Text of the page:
Mr. Janson: A similar concern is shared by people in other sectors such as government, railroads, and power utilities. These enterprises also face an increasing number of devices peppered throughout their operations, often exceeding the capabilities or knowledge of existing staff.
The nature of the so-called Internet of Things (IoT) is that many small computing devices provide control or reporting of data on something important to the organization’s central mission. In doing so, the IoT returns value, which should be recognized as a strategic asset. Organizations, including healthcare systems, should invest in appropriate levels of staff or outsourced support to keep pace because it is in their best interest.
The results reported by Dr. Suresh in this webinar is evidence of the value and need for that support. The improvements he reported in patient outcomes and efficiencies prove the need to support evolving healthcare IT.
“What part do you see for medical imaging platforms to assist in this transition to real-time health systems, and which players are already doing a good job of this? What gaps would you like to see addressed on the medical imaging software side?”
Mr. Runyon: The medical imaging platform that most supports a healthcare provider’s transformation to a real-time health system (RTHS) is the vendor-neutral archive (VNA). The VNA is now central to the healthcare provider’s enterprise imaging strategy, and it is evolving to include all unstructured clinical content, in addition to its traditional imaging role.
The VNA is no longer a passive archive of DICOM images and studies, but rather, includes all manner of unstructured clinical content required to support an RTHS. The VNA was originally a market response to the prodigious storage growth associated with picture archiving and communication systems (PACS), and the cost and complexity of PACS migration. Since then, the VNA value proposition has evolved to include standards-based information access and sharing, universal image viewing, and sophisticated workflow capabilities. More recently, the VNA has been promoted for its contributions to operational efficiency, interoperability and the clinical benefits that it enables.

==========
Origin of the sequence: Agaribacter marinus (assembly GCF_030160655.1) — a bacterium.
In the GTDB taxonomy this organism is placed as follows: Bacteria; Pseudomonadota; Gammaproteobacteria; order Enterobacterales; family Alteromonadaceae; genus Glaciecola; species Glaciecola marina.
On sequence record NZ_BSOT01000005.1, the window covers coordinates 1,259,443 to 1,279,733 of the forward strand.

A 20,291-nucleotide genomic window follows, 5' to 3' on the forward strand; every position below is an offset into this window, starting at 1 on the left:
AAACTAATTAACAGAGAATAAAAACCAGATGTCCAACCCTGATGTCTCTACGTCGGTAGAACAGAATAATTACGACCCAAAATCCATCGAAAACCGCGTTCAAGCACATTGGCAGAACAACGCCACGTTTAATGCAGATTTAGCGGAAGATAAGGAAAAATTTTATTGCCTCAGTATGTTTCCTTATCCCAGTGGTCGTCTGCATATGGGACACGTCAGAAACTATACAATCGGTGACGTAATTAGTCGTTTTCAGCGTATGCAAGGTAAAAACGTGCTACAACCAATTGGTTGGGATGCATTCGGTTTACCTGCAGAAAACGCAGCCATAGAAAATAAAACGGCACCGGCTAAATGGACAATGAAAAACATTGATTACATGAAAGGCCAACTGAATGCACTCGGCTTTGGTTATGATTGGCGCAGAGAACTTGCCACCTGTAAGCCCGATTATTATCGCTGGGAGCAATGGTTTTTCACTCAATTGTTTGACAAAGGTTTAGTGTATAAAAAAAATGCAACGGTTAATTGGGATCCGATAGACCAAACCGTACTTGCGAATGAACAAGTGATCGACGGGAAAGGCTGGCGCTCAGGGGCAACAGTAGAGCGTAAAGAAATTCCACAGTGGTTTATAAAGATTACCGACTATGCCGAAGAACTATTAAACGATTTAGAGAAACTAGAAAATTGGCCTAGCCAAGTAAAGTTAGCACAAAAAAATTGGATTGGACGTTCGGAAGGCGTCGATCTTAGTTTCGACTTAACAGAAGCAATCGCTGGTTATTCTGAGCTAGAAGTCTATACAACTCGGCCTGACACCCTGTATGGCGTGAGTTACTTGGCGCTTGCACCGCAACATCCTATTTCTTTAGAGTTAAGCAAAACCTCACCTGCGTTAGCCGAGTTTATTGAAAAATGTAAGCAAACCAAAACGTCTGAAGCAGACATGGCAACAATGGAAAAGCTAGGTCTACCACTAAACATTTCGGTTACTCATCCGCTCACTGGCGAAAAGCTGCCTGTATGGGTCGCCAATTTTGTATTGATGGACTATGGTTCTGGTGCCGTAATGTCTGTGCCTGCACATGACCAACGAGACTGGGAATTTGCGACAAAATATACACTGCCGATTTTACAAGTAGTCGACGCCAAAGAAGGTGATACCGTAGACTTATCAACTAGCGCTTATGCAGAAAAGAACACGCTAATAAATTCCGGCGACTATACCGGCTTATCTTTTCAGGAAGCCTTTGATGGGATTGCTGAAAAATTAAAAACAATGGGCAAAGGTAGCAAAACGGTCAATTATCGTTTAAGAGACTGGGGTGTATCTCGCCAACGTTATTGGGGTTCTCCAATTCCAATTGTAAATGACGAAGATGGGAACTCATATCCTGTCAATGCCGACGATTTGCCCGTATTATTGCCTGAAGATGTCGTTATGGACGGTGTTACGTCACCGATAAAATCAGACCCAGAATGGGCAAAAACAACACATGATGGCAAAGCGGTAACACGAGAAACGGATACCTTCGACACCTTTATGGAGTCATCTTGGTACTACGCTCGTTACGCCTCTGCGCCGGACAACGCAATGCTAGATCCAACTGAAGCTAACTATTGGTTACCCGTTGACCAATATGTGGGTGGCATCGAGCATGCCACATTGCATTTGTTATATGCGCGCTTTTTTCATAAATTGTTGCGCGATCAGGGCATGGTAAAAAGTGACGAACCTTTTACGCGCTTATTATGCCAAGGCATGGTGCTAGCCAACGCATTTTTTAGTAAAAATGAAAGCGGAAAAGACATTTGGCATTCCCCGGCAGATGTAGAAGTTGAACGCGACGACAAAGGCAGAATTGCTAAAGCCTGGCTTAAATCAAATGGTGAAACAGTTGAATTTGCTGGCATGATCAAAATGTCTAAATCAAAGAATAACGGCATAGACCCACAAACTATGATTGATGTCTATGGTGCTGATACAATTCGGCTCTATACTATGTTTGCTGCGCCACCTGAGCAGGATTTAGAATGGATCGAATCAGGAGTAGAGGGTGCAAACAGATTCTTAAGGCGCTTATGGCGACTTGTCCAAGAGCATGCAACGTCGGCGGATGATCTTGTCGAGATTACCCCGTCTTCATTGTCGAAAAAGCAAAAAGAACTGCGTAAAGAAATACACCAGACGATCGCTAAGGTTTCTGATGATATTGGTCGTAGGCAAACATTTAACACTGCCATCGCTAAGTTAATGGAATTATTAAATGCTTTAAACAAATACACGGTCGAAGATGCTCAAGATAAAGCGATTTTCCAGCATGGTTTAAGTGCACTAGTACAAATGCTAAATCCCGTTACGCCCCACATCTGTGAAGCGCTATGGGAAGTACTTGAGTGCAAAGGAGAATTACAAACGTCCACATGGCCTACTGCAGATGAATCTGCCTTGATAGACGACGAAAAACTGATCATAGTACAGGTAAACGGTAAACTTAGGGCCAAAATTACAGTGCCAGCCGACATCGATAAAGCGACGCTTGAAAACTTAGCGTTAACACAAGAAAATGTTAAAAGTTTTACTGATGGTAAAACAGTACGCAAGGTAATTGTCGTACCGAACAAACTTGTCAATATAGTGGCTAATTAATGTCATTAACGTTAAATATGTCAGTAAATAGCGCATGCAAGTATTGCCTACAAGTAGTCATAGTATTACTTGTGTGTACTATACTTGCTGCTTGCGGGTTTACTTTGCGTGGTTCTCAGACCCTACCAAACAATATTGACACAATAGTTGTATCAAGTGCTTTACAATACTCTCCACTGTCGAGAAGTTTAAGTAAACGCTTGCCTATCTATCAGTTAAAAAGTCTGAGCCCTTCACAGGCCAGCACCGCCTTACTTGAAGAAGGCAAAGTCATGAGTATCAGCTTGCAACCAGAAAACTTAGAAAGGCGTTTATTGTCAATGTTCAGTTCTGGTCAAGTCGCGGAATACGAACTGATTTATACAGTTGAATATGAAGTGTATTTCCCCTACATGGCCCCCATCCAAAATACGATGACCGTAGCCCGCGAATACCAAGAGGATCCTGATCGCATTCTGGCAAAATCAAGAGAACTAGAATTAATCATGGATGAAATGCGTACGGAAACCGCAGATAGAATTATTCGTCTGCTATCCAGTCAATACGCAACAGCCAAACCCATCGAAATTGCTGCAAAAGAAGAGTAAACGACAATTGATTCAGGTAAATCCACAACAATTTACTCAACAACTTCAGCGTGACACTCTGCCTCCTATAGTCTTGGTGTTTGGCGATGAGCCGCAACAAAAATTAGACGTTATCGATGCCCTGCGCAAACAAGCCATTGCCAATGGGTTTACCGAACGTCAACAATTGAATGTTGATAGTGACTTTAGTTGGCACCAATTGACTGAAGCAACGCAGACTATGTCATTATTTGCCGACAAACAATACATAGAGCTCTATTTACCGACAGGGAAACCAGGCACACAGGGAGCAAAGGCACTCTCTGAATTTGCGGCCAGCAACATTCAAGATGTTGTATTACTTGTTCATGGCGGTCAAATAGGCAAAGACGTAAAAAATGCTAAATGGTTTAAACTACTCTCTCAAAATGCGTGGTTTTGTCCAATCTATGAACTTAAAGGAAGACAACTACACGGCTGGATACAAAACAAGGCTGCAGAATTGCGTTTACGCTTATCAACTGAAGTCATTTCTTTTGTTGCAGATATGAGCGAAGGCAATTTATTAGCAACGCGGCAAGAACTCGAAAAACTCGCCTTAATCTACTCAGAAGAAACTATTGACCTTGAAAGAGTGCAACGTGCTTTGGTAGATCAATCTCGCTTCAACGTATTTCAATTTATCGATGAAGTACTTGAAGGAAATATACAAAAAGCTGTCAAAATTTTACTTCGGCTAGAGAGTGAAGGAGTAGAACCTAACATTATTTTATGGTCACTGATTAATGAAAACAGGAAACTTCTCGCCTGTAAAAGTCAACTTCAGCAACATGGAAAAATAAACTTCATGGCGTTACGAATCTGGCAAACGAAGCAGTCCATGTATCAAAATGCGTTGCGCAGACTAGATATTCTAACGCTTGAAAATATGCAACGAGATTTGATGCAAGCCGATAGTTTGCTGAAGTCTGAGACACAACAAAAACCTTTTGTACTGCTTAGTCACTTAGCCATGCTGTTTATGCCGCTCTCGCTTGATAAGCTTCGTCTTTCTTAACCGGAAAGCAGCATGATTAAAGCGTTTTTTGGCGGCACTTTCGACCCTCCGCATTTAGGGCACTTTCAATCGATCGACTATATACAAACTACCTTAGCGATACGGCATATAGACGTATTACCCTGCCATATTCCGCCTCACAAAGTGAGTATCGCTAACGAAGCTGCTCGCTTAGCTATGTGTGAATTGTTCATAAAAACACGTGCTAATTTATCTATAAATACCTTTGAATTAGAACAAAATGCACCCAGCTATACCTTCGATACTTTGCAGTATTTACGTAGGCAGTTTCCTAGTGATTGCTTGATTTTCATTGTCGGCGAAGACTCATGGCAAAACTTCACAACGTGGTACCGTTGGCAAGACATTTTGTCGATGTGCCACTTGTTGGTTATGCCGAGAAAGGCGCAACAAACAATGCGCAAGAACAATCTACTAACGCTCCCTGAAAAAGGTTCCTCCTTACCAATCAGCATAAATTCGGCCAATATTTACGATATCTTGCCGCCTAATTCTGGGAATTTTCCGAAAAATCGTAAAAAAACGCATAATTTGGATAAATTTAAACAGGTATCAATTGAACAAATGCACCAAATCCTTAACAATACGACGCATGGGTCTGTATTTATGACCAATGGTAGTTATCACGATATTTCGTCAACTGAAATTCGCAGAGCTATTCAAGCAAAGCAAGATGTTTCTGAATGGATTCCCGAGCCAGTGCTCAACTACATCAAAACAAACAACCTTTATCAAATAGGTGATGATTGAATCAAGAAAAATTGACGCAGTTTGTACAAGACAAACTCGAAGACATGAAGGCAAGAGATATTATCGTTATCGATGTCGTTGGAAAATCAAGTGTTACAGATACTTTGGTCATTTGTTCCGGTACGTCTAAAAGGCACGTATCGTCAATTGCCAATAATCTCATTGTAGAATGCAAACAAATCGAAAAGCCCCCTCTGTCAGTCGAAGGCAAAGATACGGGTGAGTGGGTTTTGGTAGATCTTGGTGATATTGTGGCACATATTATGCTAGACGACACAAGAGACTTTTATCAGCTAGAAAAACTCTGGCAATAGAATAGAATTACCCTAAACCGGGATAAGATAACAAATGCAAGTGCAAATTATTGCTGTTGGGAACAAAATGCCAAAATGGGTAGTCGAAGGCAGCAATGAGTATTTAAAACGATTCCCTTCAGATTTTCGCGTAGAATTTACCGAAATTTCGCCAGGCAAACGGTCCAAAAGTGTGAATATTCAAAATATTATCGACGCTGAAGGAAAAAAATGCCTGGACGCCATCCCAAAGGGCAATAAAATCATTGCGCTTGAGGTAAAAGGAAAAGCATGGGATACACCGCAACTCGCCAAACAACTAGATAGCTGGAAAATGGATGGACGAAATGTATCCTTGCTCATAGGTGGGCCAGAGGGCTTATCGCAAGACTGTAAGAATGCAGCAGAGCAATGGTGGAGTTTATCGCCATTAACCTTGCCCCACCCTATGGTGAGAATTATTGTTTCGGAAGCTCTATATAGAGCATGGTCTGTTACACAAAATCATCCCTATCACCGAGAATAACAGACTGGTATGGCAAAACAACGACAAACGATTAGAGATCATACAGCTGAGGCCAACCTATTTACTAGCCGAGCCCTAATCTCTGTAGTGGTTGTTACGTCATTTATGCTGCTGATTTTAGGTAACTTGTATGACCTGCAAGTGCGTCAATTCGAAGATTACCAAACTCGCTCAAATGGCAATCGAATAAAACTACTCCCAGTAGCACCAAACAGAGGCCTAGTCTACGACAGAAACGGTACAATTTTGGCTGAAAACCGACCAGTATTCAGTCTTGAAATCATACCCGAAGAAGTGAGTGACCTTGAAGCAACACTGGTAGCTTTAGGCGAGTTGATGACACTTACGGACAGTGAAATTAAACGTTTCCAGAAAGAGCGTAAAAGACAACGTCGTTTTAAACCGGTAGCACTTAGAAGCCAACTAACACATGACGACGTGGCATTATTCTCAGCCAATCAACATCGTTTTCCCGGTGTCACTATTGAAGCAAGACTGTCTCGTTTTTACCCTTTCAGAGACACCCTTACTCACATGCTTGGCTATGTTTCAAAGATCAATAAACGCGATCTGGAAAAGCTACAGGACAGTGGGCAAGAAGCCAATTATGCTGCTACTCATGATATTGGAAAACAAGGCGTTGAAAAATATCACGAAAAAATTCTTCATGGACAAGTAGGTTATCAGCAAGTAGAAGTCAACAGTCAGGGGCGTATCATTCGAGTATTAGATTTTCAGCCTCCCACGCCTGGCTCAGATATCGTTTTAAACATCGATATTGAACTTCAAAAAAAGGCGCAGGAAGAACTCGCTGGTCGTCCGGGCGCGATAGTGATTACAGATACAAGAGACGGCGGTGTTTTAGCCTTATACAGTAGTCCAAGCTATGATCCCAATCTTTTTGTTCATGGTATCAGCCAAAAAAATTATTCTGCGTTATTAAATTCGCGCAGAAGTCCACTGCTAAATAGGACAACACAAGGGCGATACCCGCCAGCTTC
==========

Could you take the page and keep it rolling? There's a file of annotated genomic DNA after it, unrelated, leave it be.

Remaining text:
The VNA is critical to the healthcare provider’s ability to leverage the wealth of clinical insight trapped within medical images and other unstructured clinical content surrounding patient care, including that captured across vendor. It is also essential for a healthcare provider to get control of the fragmented data surrounding the patient, which has and will experience ownership issues by vendor. Leveraging the VNA is a step in the right direction to enable the transition of control from vendors back to the enterprise.
The domains of enterprise content management and medical imaging are now actively converging within the VNA platform. Gartner’s long-term view is that this convergence will continue in healthcare, and while the name of the technology may change, the functional need for neutral storage of healthcare data will endure and grow.
The core capabilities of the VNA surround vendor independence and the adoption of industry standards. These characteristics complement the mission of the RTHS — whose justification for existence is enterprise-wide situational awareness achieved through the progressive adoption of industry interoperability standards for patient-related data, and the timely application of up-to-date operational intelligence. The VNA is as much a response to inaccessible and siloed data as the RTHS is a response to the current state of the healthcare delivery organization (HDO) — where awareness is often limited, information is not easily shared, workflows and business processes are disconnected, and data is not available when and where it needs to be.
The RTHS collects and analyzes data gathered during the course of doing business. It uses that information to optimize workflows and business processes, balance resources with demand, and improve decision making. The VNA is not a passive actor in this process, but a rich source of patient history and event data — a key information source providing visibility into important patient-related activities and event data to satisfy revenue, cost, quality and patient experience expectations. The VNA is an important component of an RTHS migration plan — where the awareness must be addressed, and consolidation, standardization and integration play a critical role in adopting the RTHS vision.